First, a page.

Sons of T.C. Lethbridge
Matt Sorum's Fierce Joy
Phoebe Snow (1974, 36.37) ***½/T½Good Times
Either or Both
San Francisco Bay Blues
I Don't Want the Night to End
Take Your Children Home
It Must Be Sunday
No Show Tonight
Phoebe Snow (born Phoebe Ann Laub) changed her name to that of the Delaware, Lackawanna and Western Railroad's early 20th Century fictional advertising socialite, presumably due to its a) familiarity and b) catchiness. After doing the usual NYC round of Greenwich Village folk clubs, albeit some years after their heyday, she nailed a contract with Shelter Records, releasing her eponymous debut in 1974. It's a fairly typical mid-'70s singer-songwriter album to be honest, vaguely comparable to Judee Sill or Laura Nyro, although as a non-expert in the genre, I'm prepared to be corrected on that one. It spawned one huge hit, Poetry Man, which reached No. 5 in the U.S. charts in 1975, although, sadly, it didn't lead to fame and fortune, partly due to Snow's genuinely heroic insistence on caring for her severely brain-damaged daughter herself, which impacted heavily on her career.
Despite track-by-track credits on the rear sleeve, there's no mention of a Mellotron anywhere, although it can be heard quite clearly on a few tracks, presumably played by album keyboardist Bob James. Poetry Man, I Don't Want The Night To End and It Must Be Sunday all feature pseudo-orchestral string parts, doubtless due more to budgetary restraints than any desire to actually have a Mellotron on the record, but let's not look a gift horse, OK? Phoebe Snow, while not especially to my taste, is clearly a very good album of its type and should probably be heard in preference to just about anything by Carly Simon et al. Its mix of jazz, blues and folk won't appeal to everybody, but singer-songwriter fans previously unaware of her talents should grab this forthwith. Not much Mellotron and not really used in any meaningful way, but that's hardly the point really, is it? Incidentally, the CD version has a slew of bonus tracks, mostly demos, so it's unlikely there's any more Mellotron content.
A quick postscript to Snow's career (not, of course, that it's anywhere near over) is that her daughter, Valerie Rose, died in March 2007, aged thirty-one. I'm not sure how many of us would've been able to do what Phoebe Snow has done, while keeping some sort of musical career going.
Pink Pearl (2000, 41.35) ***/½
|Rainy Day Parade
One of These Days
Lucy at the Gym
Somewhere in New Mexico
|Guy Who Doesn't Get it
Someone's Gonna Break Your Heart
Rock Me to Sleep
Jill Sobule attained minor notoriety after writing and performing I Kissed A Girl (title later memorably stolen by Kate Perry for her own song), one of two songs used in 1995's 'sleeper' hit Clueless, taken from her eponymous album (her second) released that year. 2000's Pink Pearl (the name of an American brand of rubber/eraser, obviously also a clitoral reference), her fourth release, contains a reasonably engaging set of songs, highlights including Lucy At The Gym, Mexican Wrestler, Heroes and Guy Who Doesn't Get It, possibly more for their lyrics than the music, which, despite some of Sobule's work being used in the 'usual suspect' TV shows, is much better than you might expect.
Brad Jones plays Mellotron, with chordal flutes on opener Rainy Day Parade, although other 'possible' parts are more likely to be 'improbable'. Is it real? Very possibly not, but the flutes are the hardest samples to spot, so this stays here, at least for the moment. Most of you won't like this very much, but I've heard a great deal worse within the genre.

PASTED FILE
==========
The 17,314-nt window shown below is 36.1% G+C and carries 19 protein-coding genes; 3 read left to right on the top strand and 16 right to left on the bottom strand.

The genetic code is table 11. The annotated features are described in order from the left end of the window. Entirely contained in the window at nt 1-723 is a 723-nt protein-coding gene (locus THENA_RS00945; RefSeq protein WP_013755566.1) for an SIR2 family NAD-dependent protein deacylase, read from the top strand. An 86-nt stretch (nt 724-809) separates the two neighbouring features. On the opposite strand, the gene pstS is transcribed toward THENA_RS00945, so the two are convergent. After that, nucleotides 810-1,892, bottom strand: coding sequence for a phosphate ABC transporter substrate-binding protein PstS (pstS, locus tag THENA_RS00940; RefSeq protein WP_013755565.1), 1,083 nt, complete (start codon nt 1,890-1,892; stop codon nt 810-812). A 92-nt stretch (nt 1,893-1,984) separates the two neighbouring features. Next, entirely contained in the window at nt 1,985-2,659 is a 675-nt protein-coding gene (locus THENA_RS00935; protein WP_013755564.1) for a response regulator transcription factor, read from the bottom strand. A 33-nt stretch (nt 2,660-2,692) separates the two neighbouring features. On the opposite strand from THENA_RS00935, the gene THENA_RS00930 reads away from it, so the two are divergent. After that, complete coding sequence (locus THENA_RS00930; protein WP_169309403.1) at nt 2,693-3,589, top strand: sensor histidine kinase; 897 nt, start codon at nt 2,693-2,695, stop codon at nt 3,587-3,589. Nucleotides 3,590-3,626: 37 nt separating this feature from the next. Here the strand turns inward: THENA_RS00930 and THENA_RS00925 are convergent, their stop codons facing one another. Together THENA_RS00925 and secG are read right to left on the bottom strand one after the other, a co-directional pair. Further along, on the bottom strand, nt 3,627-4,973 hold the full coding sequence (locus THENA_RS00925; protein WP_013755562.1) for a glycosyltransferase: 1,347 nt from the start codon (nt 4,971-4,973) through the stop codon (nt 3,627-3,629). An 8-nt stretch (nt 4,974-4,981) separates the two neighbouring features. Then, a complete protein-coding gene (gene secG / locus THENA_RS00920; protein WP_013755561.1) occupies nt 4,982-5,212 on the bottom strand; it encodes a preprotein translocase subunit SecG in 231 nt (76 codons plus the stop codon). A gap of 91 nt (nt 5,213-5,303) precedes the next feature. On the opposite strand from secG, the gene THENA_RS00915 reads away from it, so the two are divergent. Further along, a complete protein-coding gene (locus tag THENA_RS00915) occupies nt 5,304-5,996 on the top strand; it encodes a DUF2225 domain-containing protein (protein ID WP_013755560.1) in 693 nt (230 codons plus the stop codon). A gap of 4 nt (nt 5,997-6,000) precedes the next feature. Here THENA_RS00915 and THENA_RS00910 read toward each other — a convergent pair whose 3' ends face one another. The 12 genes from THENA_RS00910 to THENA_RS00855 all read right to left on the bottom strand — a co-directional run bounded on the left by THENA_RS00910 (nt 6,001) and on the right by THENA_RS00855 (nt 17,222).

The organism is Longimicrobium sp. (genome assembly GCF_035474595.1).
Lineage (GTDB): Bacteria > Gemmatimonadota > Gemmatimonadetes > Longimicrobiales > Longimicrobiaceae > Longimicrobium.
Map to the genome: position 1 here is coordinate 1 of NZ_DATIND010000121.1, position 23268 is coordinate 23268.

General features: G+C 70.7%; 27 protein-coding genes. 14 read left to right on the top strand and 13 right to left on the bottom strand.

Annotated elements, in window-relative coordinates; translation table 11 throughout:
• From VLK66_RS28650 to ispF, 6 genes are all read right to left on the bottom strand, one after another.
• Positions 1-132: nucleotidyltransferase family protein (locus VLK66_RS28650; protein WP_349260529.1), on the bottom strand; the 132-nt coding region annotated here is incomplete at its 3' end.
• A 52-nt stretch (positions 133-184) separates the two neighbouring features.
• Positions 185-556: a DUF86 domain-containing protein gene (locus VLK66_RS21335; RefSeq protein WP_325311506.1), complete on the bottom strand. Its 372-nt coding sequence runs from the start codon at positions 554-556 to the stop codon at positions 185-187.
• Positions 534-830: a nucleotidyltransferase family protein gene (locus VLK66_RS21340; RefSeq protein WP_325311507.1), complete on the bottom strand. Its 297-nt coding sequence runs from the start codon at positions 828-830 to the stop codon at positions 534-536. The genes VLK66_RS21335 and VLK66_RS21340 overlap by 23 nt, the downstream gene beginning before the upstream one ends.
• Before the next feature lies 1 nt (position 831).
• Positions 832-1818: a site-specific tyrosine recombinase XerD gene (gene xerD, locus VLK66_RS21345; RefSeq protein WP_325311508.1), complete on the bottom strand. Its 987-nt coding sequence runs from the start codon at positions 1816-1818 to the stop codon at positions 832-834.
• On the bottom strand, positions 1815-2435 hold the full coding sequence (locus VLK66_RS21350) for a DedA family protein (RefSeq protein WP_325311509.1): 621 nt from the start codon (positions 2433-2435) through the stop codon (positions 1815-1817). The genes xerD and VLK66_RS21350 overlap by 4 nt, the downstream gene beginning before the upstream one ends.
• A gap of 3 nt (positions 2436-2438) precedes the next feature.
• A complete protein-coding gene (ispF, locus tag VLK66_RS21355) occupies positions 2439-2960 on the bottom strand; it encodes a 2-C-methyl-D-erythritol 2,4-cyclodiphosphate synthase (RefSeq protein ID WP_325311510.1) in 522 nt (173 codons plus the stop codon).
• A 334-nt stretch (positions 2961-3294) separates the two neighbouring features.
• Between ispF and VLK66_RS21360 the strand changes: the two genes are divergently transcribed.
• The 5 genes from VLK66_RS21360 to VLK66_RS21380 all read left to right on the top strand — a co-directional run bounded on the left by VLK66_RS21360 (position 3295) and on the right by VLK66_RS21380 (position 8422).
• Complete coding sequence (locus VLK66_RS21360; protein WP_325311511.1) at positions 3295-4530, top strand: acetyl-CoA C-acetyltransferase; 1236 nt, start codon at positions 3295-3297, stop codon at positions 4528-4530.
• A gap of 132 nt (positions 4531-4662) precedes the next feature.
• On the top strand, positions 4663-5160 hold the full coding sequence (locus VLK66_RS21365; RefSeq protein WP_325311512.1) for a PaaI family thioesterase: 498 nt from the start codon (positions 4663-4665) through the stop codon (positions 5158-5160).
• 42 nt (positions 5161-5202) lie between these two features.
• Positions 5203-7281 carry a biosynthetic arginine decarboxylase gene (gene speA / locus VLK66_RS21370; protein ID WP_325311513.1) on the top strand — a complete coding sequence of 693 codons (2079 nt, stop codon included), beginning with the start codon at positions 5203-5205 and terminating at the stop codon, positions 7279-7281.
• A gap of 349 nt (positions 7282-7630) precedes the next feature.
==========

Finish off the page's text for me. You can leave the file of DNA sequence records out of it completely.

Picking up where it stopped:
Sztetlach (2005, 42.47) ****/T½Oshpitsin
Ireneusz Socha is a Polish avant-garde scene mover and shaker, responsible for any number of musical groupings and writings. 2005's Sztetlach (shtetls) is based on Holocaust survivor Szymon Laks' score for Elegy for the Little Jewish Towns and Jarosław Lipszyc's poem Little Towns 2.1, the end result veering between the relatively (non-religiously) orthodox (Kartshev, Paweł Szamburski's solo piece for clarinet, Ushvotsk, for Bolesław Błaszczyk's piano and Rymanov, Raphael Rogiński's solo electric guitar) and the determinedly out-there (choral piece Shebreshin, Zaloshitz's field recordings and Dembitz's percussion and vocal), making for a difficult, yet rewarding album of great emotional depth.
Artur Radomiak plays very obviously real Mellotron on opener Oshpitsin, with exceptionally upfront string and clicky choir use throughout the piece, augmented by real strings and voices, explaining the 'higher than a Mellotron goes' violins at a couple of points. This is a rare example of my giving more than a single T for just one track, albeit a near-seven minute one in this case, although I'd struggle to recommend this album to everyone, on sheer difficulty grounds. File under 'uneasy listening'.
The Art of Falling Apart (1983, 40.46/61.43/76.50) ***½/T
|Forever the Same
Where the Heart is
Kitchen Sink Drama
Loving You, Hating Me
The Art of Falling Apart
|[Early pressings and expanded CD issues variously add:
It's a Mug's Game]
|7" (1983) ***/½
After the success of Soft Cell's debut, 1981's splendidly sleazy Non-Stop Erotic Cabaret (****) and its attendant singles, following up adequately was always going to be an issue. Early '83's The Art of Falling Apart (initially including a twenty-minute, two-song 12" EP) has a decent stab at it, although possibly only half the album, notably Where The Heart Is (first cousin to Say Hello, Wave Goodbye), Heat, Baby Doll, the title track and the superb EP-only Martin, really cut the mustard. Various critics have pointed out that Marc Almond's rather monotonal voice becomes, er, monotonous after a few songs, while Dave Ball's synths (plenty of Prophet 5 here, fact fans) lack variety, while their ten-minute take on three Hendrix songs on the EP fails badly, but the best material here is at least equal to their debut's lesser numbers.
To my surprise on first hearing this, it became obvious that Dave Ball had added Mellotron male voices to opener Forever The Same and Baby Doll, Martin and the Hey Joe section of the Hendrix Medley from the EP and b-side Barriers; nothing you haven't heard better elsewhere, but nice to hear at all within the genre, given the year of release. I feel I'm being a little harsh here; The Art of Falling Apart is a good synthpop album, but falls short of greatness.